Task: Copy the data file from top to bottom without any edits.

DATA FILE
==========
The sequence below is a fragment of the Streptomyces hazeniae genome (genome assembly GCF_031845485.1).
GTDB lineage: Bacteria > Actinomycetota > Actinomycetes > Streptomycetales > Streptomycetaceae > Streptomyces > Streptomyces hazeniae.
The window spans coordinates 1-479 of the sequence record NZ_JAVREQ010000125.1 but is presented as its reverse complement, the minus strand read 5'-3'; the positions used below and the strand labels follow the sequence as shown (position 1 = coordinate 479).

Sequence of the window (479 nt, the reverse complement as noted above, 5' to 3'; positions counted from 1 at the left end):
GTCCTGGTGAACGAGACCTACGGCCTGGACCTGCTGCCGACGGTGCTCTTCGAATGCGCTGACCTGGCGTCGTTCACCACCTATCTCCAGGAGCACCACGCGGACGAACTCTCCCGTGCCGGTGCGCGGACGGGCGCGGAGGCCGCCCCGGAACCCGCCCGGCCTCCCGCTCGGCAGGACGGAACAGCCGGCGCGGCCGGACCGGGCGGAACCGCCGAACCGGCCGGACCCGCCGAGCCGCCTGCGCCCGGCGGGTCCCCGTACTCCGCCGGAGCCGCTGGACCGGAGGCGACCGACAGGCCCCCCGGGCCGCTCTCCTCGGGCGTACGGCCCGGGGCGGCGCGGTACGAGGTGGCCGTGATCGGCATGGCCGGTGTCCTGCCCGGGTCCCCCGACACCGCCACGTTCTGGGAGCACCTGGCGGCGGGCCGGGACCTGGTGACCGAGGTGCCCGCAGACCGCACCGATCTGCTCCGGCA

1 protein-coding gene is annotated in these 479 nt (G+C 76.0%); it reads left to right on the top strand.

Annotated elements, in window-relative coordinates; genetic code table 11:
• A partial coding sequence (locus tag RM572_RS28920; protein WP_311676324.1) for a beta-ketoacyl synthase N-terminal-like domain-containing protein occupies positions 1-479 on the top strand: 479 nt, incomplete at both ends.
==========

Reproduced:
The sequence below is a fragment of the Streptomyces hazeniae genome (genome assembly GCF_031845485.1).
GTDB lineage: Bacteria > Actinomycetota > Actinomycetes > Streptomycetales > Streptomycetaceae > Streptomyces > Streptomyces hazeniae.
The window spans coordinates 1-479 of the sequence record NZ_JAVREQ010000125.1 but is presented as its reverse complement, the minus strand read 5'-3'; the positions used below and the strand labels follow the sequence as shown (position 1 = coordinate 479).

Sequence of the window (479 nt, the reverse complement as noted above, 5' to 3'; positions counted from 1 at the left end):
GTCCTGGTGAACGAGACCTACGGCCTGGACCTGCTGCCGACGGTGCTCTTCGAATGCGCTGACCTGGCGTCGTTCACCACCTATCTCCAGGAGCACCACGCGGACGAACTCTCCCGTGCCGGTGCGCGGACGGGCGCGGAGGCCGCCCCGGAACCCGCCCGGCCTCCCGCTCGGCAGGACGGAACAGCCGGCGCGGCCGGACCGGGCGGAACCGCCGAACCGGCCGGACCCGCCGAGCCGCCTGCGCCCGGCGGGTCCCCGTACTCCGCCGGAGCCGCTGGACCGGAGGCGACCGACAGGCCCCCCGGGCCGCTCTCCTCGGGCGTACGGCCCGGGGCGGCGCGGTACGAGGTGGCCGTGATCGGCATGGCCGGTGTCCTGCCCGGGTCCCCCGACACCGCCACGTTCTGGGAGCACCTGGCGGCGGGCCGGGACCTGGTGACCGAGGTGCCCGCAGACCGCACCGATCTGCTCCGGCA

1 protein-coding gene is annotated in these 479 nt (G+C 76.0%); it reads left to right on the top strand.

Annotated elements, in window-relative coordinates; genetic code table 11:
• A partial coding sequence (locus tag RM572_RS28920; protein WP_311676324.1) for a beta-ketoacyl synthase N-terminal-like domain-containing protein occupies positions 1-479 on the top strand: 479 nt, incomplete at both ends.